Police in the South Korean city of Incheon are set to deploy s8W)W0bmfXj#^$88vp^OFA7WMjP64^v&U6qTMW_$r2MX4k6&UhBome 3,000 personnel on Saturday to protect an LGBT pride festival and parade.
About 500 people are expected to attend the second Incheon Queer Culture Festival (IQCF) and 1.7-kilometer long pride parade.
This year, according to local media Kyeongin, 3,000 poliDFY!60$W5poxHmT+CMmNP7qCa)KkiaJ4IH^0j3f=zLlY5Hgkglce will protect LGBT attendees and their allies.
They will also in1!pt#H)-2O6DRK1KLxhI58+yrjt9k_Tc%f3^X3A$S1TpnE48Rfstall barriers to separate anti-LGBT protesters from the festival.
Responding to concerns ovW2lmFCqUFA5ebd*=5*)ihmWEb-i4Dn_vGXkW!r5ErbI%$*U)4ier protests earlier this month, organizers said they had prepared teams of rights activists and lawyers to counter hate groups.
Homosexuality is legal in South Korea. But conse0bT+S6vS-DXB+%#yK_4YirKQ1=sAK*bpiVPbnDL-sy_PkXS-M9rvative attitudes, especially among Christians, force many LGBTI Koreans to live in the closet.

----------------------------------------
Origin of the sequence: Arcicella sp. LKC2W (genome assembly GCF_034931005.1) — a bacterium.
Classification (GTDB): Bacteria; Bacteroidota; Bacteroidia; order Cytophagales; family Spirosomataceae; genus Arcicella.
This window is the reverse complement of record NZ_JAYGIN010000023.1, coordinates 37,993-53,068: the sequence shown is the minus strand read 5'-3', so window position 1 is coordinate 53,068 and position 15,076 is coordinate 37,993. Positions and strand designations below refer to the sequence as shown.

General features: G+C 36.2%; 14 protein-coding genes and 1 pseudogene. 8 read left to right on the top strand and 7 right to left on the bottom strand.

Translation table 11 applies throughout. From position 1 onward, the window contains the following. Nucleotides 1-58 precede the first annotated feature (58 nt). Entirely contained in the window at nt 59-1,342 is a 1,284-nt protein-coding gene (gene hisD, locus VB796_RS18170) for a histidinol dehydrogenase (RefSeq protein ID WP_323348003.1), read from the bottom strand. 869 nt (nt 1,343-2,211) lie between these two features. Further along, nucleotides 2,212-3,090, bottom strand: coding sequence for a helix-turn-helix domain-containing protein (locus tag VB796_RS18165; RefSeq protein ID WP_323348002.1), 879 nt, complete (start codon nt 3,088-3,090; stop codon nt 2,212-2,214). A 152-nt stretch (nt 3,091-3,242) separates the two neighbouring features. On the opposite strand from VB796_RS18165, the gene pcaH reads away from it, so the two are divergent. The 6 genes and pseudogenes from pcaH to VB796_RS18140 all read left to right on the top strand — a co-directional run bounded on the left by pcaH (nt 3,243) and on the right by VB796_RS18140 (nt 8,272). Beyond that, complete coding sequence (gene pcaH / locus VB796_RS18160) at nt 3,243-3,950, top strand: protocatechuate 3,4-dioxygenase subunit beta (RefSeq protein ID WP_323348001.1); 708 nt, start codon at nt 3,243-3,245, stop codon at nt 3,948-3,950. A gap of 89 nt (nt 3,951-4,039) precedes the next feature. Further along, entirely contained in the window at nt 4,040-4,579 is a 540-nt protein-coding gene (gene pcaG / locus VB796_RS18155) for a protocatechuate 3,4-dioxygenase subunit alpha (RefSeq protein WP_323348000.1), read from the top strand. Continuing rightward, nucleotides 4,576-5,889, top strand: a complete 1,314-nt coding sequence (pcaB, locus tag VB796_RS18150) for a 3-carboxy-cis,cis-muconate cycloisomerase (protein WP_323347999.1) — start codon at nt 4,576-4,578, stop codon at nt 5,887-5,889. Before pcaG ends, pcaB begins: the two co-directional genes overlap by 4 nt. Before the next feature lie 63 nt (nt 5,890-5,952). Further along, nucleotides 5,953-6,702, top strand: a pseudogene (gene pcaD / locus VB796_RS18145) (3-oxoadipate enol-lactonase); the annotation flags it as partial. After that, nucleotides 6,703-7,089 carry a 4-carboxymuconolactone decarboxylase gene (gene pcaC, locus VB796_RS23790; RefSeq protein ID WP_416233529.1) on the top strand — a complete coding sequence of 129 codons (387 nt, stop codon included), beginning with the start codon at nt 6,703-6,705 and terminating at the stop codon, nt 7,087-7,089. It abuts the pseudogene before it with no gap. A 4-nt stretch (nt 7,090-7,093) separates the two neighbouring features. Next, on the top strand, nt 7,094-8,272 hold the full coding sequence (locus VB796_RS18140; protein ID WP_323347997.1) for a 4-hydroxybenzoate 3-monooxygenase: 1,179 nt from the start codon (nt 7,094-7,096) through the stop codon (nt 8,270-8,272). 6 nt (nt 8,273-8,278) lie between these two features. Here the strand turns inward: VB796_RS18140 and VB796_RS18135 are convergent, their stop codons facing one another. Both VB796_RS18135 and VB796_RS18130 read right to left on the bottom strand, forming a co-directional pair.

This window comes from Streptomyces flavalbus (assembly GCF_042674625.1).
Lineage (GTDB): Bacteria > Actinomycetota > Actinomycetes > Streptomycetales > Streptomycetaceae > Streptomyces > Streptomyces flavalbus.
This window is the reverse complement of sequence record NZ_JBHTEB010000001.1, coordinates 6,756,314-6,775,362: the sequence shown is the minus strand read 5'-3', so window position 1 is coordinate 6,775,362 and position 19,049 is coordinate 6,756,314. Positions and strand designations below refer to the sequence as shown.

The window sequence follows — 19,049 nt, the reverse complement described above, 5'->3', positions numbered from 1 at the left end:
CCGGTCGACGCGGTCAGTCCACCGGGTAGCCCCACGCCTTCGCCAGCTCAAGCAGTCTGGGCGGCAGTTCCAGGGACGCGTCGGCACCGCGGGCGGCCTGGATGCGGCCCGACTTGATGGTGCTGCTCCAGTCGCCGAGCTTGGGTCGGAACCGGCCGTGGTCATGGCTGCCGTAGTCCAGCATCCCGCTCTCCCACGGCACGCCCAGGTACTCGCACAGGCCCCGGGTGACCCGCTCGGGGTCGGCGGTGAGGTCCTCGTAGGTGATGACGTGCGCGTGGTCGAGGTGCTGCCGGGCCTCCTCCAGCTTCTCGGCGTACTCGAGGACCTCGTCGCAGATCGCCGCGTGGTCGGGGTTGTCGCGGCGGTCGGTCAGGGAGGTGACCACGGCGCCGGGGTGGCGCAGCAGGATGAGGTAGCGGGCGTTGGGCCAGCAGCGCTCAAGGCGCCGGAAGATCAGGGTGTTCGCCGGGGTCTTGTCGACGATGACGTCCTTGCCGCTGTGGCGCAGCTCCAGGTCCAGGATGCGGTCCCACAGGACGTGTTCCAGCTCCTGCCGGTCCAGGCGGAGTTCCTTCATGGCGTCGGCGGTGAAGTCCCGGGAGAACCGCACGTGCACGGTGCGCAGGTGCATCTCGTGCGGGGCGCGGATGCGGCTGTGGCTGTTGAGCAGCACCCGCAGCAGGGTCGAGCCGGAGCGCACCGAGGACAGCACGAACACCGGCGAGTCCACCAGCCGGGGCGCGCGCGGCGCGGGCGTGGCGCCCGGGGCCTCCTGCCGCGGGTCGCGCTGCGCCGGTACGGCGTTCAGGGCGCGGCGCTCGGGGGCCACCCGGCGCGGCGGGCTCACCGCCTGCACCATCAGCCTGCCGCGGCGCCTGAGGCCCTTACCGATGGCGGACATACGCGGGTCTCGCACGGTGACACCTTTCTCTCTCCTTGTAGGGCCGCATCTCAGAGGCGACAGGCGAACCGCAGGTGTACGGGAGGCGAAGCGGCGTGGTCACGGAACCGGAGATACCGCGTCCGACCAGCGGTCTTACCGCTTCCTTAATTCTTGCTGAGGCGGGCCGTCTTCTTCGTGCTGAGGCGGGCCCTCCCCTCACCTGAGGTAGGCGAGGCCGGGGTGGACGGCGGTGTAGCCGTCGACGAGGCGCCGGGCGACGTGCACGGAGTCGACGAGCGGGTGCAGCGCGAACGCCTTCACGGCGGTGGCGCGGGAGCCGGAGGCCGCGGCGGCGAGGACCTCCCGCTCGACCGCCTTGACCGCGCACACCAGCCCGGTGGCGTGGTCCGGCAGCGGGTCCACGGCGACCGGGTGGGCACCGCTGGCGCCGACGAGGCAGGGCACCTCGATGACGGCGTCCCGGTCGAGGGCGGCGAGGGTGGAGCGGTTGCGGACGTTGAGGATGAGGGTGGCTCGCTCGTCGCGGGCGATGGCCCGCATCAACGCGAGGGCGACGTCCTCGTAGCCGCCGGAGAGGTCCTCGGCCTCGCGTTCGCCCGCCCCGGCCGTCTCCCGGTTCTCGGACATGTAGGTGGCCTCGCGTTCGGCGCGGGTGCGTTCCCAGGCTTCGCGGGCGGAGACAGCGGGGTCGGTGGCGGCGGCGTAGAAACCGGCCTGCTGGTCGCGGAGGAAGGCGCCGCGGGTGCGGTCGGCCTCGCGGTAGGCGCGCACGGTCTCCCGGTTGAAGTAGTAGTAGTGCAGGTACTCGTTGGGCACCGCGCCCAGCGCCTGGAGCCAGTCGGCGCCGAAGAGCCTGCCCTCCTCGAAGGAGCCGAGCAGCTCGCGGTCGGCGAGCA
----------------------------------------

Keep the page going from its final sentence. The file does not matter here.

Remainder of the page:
There is currently no discrimina-=CBY-a&^obeE*oP%$Rl^*[email protected]tion legislation to protect LGBTI Koreans.
And, human rights groups have warned, protests against LGBTI events, usually led by conservativO$OpH*RtO1h^5_RvKcdrY-J3fG90n9LYBDNCsTGeO%OkrI-jbYe Christians, have become increasingly loud and violent.
Video shared online of last year's IQCF shows distressing scenes of protesters, believed to be conservative Christians, shouting at prideT)2RHi92UP0HN8KZtELo=d2Gie^[email protected](qL8 attendees.
They also appear to grab flags, ^Rtw8UzZ&vw#[email protected](b#+rHS%9KiUhKN^a#aW%ePbanners, and even attendees. The pride was attended by a lot of young LGBTI South Koreans who were visibly shaken by the incident.
Police booked eight people involved buKVrR2Y9BKJ4eP)DsSv2gp7OH4Au1Uhfi0wjfG%11TyiwPRp4_It did not detain them. Organizers accused the police of failing to stop the violence.